Period poverty in Mauritius exists due to the unaffordability of menstrual products, leading girls and women to resort to unsanitary alternatives such as handkerchiefs, pieces of fabric and newspapers. The stigma surrounding menstruation accentuates the issue of period poverty in Mauritius. Organizations such as The Ripple Project are taking action to make menstrual supplies more accessible and raise awareness about the importance of proper menstrual hygiene to maintain good health.
A Barrier to Gender Equality
According to a UNDP article in 2021, in terms of gender equality, Mauritius ranks in the top six in sub-Saharan Africa. However, the existence of period poverty in Mauritius stands as a barrier to further gender equality advancements. In 2017, gender equality activist Trisha Gukhool started a petition for the Mauritian government to provide free menstrual products to girls and women.
In the 2017-2018 budget reform, the Ministry of Finance announced the removal of taxes on pads and tampons. Unfortunately, even without tax, period products are still unaffordable for impoverished and disadvantaged girls and women in the country.
Female activists in Mauritius have continued to advocate for free menstrual products. The non-governmental organization Raise Brave Girls, which Prisheela Mottee founded, set up a petition for the national budget 2021-2022 to prioritize the distribution of free period products to vulnerable women and school girls. The petition also calls for menstrual leave that is not deductible from annual sick leave.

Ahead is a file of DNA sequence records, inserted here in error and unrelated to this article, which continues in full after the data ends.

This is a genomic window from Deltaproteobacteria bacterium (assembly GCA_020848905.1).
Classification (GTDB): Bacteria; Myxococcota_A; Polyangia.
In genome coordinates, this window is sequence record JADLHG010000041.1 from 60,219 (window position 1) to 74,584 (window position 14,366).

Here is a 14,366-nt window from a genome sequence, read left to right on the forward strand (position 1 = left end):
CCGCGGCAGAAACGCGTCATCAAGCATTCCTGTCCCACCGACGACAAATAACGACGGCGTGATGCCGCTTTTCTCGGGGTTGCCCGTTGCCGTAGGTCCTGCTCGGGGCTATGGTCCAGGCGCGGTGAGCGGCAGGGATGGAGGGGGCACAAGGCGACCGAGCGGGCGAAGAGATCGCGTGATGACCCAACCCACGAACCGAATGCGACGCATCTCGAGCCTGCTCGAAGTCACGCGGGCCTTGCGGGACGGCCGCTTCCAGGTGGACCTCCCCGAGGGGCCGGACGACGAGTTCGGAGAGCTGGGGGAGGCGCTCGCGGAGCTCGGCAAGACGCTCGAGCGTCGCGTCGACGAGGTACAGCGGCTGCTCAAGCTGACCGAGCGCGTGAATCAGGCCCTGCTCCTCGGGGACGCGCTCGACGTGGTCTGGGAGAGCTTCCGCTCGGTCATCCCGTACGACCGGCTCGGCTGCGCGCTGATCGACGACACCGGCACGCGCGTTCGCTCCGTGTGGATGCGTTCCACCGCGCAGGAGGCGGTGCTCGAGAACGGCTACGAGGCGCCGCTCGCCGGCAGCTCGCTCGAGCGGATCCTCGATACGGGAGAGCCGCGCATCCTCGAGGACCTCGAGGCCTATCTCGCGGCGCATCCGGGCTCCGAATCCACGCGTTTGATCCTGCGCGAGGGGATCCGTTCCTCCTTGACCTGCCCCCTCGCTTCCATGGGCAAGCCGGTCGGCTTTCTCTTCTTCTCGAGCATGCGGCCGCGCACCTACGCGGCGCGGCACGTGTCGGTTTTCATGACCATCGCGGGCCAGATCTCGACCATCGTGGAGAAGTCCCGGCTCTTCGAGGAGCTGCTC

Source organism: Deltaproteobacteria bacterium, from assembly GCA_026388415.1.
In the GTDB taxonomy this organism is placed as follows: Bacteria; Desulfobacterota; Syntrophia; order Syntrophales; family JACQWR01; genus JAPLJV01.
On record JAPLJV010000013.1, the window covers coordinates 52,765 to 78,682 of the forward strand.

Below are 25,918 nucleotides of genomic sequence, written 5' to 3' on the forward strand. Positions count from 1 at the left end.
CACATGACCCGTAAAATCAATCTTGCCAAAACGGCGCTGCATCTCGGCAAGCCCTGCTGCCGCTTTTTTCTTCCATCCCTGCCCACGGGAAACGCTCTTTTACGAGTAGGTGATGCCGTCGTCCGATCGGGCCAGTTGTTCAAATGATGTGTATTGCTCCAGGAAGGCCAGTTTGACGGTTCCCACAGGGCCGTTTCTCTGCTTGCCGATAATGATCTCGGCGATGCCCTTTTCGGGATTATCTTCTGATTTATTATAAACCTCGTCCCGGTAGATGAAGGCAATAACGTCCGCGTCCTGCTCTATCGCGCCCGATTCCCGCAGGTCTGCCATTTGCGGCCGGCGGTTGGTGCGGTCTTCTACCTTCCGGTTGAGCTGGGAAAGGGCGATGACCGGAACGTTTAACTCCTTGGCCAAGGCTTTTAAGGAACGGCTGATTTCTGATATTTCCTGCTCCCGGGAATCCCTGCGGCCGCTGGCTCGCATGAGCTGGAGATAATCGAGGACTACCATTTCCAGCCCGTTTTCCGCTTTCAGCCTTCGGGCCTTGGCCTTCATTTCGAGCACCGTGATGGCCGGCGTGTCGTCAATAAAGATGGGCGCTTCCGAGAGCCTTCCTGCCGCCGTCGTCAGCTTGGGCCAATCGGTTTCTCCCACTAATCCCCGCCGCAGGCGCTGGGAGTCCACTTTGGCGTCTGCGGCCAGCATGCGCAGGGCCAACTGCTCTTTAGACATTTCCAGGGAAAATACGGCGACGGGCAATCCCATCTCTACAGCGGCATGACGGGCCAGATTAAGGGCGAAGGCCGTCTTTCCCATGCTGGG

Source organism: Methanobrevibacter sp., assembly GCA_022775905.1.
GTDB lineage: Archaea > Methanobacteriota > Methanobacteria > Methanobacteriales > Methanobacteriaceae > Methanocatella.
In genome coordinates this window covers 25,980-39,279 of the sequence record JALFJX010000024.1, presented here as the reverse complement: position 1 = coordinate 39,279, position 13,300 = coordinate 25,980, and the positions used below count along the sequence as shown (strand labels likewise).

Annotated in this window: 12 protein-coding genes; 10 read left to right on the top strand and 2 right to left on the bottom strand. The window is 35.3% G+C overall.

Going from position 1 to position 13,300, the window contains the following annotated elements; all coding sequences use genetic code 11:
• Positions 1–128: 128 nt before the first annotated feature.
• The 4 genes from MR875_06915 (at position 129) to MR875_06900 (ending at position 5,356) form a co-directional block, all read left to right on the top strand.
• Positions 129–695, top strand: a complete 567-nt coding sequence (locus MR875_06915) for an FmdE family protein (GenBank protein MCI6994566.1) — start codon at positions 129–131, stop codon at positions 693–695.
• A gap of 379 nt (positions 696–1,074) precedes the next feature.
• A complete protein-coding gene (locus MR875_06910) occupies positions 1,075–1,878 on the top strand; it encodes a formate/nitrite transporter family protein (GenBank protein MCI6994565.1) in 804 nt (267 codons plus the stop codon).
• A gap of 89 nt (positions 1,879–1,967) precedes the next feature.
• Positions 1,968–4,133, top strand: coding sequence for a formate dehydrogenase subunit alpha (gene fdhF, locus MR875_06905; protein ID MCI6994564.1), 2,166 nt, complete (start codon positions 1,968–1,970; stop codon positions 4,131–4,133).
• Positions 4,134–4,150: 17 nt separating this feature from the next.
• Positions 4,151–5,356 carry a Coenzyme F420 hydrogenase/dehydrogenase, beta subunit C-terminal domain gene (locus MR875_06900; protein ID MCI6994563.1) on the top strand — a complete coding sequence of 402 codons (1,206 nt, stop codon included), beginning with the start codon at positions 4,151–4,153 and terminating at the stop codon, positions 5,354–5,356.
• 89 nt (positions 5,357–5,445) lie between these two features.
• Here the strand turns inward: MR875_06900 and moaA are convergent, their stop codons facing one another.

The petition, which gathered more than 5,000 signatures, saw some success. The Ministry of Finance announced that girls from grades six to 13, registered under the Social Register of Mauritius, would receive free sanitary pads.
The Ripple Project
The Ripple Project is an initiative that activist Djemillah Mourade-Peerbux set up in 2016 after realizing that the expense of sanitary products is one that many Mauritian girls and women cannot afford. At the time, about 1,000 Mauritian rupees could only buy basic hygiene products for two people.
Fast forward five years and the project became an association, devoted solely to fighting menstrual taboos and providing menstrual products to women and girls experiencing period poverty in Mauritius. Mourade-Peerbux collects monetary and menstrual product donations and distributes them to shelters across the island.
The association also takes into account the power of advocacy. The Ripple Project runs campaigns to raise awareness about period poverty and the importance of menstrual health. Mourade-Peerbux is advocating for the free period product allowance to extend to all females, even those who are not part of the Social Register of Mauritius.
The Ripple Project team relies on partners and donors to secure and distribute period-related products to hundreds of women throughout the year. The feminine hygiene brand Saforelle is supporting The Ripple Project through a campaign. For every intimate hygiene cleanser sold, Saforelle will donate three Mauritian rupees to The Ripple Project. This campaign will run until December 31, 2022, The Ripple Project’s Facebook page says.
Although progress is visible, period poverty in Mauritius is still an issue. Advocacy and campaigns will continue until all Mauritian girls and women have constant and reliable access to menstrual products. By dissolving the stigma surrounding menstruation and extending access, further progress could be visible.
– Alexandra Piat